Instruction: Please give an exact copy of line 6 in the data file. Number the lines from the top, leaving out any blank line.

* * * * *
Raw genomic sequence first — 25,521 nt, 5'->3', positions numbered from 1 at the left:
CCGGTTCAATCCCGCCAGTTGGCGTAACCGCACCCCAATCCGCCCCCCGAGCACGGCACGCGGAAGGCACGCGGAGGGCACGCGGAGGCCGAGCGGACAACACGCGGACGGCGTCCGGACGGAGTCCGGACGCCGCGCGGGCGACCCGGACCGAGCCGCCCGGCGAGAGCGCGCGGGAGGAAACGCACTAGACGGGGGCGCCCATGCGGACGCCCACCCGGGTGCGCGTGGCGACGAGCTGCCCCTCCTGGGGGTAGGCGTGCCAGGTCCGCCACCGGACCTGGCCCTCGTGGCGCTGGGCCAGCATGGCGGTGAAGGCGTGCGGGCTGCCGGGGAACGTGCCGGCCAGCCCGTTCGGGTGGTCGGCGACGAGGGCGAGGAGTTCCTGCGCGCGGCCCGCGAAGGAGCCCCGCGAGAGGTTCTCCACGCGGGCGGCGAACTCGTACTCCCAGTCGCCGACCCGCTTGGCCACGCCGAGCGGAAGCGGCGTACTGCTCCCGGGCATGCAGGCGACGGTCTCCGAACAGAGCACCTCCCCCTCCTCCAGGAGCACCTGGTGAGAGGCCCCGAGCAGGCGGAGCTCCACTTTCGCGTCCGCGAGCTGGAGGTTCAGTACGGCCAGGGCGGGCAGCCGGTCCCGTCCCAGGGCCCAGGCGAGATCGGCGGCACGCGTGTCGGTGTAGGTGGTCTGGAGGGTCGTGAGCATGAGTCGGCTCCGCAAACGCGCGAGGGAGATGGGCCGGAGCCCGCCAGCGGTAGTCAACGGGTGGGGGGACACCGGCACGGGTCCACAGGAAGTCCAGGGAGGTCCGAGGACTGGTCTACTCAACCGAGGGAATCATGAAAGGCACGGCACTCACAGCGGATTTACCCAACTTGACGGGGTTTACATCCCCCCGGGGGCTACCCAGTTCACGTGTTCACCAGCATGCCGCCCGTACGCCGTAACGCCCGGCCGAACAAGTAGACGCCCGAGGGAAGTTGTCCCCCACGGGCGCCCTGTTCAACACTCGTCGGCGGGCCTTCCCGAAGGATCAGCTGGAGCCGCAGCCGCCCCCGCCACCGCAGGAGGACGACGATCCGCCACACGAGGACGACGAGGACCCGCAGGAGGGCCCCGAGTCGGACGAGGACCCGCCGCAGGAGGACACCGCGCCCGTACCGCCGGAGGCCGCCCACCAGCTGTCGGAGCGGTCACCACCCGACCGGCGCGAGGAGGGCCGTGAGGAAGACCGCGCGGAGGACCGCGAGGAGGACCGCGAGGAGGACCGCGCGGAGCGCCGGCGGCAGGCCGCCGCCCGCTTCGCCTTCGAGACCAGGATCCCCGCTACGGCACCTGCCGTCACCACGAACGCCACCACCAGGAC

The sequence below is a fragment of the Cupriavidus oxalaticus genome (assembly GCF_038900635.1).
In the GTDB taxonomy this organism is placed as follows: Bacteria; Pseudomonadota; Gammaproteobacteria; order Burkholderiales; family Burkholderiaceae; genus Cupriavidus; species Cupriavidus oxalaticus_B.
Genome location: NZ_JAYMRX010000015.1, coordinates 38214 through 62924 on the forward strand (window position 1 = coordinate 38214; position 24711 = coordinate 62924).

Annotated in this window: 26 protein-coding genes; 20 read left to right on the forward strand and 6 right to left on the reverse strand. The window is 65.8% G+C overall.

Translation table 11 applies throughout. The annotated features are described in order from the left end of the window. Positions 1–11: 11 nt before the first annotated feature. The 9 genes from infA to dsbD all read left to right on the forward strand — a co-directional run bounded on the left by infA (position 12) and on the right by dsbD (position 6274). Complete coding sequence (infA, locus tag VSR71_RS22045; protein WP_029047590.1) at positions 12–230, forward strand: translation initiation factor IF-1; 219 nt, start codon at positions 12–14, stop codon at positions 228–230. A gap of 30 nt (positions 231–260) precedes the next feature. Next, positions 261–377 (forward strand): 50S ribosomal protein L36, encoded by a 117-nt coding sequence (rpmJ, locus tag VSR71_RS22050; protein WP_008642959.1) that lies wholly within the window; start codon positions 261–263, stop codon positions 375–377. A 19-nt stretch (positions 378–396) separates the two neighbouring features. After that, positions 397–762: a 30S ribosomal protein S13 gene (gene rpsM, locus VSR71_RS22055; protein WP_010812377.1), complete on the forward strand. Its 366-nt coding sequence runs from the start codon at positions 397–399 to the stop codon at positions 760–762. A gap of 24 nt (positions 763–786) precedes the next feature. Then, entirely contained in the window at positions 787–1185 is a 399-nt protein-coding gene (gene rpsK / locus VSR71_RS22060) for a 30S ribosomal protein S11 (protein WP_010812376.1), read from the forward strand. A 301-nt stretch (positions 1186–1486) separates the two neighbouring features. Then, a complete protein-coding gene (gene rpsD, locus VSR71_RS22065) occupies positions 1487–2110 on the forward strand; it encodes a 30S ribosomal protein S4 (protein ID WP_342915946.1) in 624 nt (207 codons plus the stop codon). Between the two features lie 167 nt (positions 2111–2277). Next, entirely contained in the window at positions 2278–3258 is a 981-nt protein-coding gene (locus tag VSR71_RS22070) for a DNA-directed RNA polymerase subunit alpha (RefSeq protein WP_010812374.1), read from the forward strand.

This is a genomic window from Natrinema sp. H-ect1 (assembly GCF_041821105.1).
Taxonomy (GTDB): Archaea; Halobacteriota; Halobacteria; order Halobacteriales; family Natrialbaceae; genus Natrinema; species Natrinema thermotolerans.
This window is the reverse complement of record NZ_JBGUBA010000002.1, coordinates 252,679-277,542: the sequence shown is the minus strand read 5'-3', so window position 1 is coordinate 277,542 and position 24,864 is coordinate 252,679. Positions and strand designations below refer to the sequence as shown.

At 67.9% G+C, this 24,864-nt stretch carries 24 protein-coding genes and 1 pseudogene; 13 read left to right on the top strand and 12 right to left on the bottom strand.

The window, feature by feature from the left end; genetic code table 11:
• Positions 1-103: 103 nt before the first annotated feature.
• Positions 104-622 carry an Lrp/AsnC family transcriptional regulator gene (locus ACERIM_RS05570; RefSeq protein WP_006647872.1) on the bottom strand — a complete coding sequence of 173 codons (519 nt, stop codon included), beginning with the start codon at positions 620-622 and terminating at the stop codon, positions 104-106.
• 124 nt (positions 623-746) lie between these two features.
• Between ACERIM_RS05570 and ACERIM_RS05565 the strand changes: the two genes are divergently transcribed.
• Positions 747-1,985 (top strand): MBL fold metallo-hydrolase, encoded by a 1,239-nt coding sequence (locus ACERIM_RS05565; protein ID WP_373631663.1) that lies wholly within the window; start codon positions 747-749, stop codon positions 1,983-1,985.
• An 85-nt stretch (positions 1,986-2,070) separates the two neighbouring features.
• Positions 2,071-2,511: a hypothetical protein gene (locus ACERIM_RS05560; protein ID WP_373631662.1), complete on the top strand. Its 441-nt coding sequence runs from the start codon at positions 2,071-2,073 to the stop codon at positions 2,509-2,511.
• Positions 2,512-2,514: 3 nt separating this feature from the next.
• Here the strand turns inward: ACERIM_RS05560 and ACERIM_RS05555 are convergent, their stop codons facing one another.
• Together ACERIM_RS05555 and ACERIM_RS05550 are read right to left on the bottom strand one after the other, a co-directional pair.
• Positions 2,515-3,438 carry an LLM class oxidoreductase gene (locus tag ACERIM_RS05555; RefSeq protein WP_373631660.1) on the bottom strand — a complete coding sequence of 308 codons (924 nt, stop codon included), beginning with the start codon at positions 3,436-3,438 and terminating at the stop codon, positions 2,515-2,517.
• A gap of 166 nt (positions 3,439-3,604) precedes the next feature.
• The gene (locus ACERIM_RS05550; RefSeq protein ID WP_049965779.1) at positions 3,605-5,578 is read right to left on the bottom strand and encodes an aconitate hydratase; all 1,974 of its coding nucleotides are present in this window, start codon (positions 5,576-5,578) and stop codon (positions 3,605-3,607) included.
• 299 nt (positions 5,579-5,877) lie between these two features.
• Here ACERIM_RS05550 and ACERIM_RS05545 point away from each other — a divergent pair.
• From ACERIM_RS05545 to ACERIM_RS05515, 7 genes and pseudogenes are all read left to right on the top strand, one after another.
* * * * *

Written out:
Annotated in this window: 26 protein-coding genes; 20 read left to right on the forward strand and 6 right to left on the reverse strand. The window is 65.8% G+C overall.